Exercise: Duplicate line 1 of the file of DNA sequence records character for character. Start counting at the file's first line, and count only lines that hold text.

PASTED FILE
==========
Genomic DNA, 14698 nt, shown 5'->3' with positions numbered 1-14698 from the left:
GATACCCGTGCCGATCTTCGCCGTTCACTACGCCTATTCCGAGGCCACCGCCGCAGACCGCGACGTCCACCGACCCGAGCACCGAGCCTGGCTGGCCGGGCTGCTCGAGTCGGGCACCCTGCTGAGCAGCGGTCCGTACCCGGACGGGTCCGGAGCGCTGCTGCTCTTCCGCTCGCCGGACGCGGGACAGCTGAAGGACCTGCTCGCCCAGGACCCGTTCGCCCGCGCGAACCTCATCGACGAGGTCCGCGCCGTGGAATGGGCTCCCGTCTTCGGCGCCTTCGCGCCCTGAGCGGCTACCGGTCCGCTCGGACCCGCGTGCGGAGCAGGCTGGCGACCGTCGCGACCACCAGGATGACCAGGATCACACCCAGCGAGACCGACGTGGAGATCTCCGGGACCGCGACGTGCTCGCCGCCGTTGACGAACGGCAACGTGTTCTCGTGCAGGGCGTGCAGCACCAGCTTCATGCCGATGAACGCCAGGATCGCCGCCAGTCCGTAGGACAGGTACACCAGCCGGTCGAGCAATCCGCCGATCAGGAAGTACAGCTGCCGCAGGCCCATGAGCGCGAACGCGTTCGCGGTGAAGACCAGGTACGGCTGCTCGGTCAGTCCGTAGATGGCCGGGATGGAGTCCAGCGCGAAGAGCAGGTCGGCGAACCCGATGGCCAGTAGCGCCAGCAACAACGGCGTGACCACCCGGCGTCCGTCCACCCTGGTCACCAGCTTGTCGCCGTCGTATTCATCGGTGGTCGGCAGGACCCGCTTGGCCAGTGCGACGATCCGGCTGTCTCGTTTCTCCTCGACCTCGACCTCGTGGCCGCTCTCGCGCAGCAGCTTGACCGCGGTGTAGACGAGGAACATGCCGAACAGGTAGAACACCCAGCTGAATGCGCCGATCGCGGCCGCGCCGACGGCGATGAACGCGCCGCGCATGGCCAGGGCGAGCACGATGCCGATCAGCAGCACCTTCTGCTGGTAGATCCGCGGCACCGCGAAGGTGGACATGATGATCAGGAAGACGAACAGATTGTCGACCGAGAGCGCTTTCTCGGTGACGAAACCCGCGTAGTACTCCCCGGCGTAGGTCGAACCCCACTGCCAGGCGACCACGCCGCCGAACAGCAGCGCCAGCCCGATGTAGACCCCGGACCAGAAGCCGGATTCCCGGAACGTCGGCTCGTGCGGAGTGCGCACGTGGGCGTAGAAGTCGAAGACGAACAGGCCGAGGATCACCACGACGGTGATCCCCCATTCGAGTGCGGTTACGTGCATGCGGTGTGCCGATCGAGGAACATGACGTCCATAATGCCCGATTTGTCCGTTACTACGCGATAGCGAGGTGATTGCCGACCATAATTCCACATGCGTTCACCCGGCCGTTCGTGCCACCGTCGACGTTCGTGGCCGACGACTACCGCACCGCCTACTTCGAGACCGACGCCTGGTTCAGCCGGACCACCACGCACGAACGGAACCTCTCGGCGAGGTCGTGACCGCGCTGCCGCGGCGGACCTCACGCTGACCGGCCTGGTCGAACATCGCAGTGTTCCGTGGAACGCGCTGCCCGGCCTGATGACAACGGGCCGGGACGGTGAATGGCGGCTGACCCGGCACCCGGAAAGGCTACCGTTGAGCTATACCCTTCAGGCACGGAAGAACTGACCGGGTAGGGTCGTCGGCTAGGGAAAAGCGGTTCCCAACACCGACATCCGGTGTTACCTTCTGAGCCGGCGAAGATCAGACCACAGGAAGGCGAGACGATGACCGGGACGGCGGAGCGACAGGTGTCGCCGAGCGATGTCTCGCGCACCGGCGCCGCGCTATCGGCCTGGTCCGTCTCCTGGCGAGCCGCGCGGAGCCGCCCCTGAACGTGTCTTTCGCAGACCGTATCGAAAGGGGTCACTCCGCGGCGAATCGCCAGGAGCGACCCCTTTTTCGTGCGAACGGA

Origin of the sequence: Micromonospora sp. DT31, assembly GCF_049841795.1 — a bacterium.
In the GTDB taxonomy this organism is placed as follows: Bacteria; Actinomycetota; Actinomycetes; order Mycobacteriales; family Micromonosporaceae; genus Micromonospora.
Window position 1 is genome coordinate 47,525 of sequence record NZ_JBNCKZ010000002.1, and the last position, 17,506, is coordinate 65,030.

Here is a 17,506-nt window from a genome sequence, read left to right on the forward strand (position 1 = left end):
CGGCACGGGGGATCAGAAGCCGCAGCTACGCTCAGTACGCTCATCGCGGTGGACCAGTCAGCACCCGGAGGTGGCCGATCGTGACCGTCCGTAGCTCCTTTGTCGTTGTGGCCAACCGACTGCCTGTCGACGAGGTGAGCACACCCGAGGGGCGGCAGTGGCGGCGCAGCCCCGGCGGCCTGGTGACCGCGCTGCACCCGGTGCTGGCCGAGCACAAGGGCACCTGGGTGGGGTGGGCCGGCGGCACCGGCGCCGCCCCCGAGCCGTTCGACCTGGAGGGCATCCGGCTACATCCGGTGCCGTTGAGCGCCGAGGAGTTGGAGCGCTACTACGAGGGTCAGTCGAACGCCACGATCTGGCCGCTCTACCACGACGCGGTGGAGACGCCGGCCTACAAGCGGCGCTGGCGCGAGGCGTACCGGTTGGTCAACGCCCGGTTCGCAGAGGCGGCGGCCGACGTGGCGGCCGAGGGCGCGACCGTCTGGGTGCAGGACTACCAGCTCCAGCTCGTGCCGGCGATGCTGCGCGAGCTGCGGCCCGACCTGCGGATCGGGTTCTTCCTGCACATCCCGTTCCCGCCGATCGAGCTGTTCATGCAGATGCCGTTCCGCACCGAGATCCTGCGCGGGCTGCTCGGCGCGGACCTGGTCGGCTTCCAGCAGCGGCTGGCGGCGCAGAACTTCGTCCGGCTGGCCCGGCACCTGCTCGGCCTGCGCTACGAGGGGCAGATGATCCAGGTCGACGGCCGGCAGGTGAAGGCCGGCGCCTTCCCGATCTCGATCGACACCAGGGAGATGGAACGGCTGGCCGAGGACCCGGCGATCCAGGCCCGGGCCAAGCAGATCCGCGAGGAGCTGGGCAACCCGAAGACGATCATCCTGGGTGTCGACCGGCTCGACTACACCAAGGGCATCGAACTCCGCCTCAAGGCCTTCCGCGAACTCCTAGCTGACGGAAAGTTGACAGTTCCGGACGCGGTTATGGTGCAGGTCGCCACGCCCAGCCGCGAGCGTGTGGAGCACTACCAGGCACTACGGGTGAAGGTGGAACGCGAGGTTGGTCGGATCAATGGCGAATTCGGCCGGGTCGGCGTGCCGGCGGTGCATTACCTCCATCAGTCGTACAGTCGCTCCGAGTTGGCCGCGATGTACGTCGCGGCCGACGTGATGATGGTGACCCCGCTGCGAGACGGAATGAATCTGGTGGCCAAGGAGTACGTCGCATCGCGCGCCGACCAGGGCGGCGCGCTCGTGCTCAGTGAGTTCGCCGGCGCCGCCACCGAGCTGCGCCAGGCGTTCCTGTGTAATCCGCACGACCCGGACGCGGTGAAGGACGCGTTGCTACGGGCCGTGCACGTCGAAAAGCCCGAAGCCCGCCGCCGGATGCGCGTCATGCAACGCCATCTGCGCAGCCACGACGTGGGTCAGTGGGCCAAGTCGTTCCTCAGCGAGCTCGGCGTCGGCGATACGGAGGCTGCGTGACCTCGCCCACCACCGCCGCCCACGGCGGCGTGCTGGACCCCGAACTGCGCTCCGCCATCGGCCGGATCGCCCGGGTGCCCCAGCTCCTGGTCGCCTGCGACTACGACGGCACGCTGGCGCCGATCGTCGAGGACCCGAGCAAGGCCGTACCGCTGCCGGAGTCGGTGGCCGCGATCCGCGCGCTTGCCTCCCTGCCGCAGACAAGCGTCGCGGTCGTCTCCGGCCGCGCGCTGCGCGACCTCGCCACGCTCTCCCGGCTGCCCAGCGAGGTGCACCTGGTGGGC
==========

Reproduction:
Genomic DNA, 14698 nt, shown 5'->3' with positions numbered 1-14698 from the left: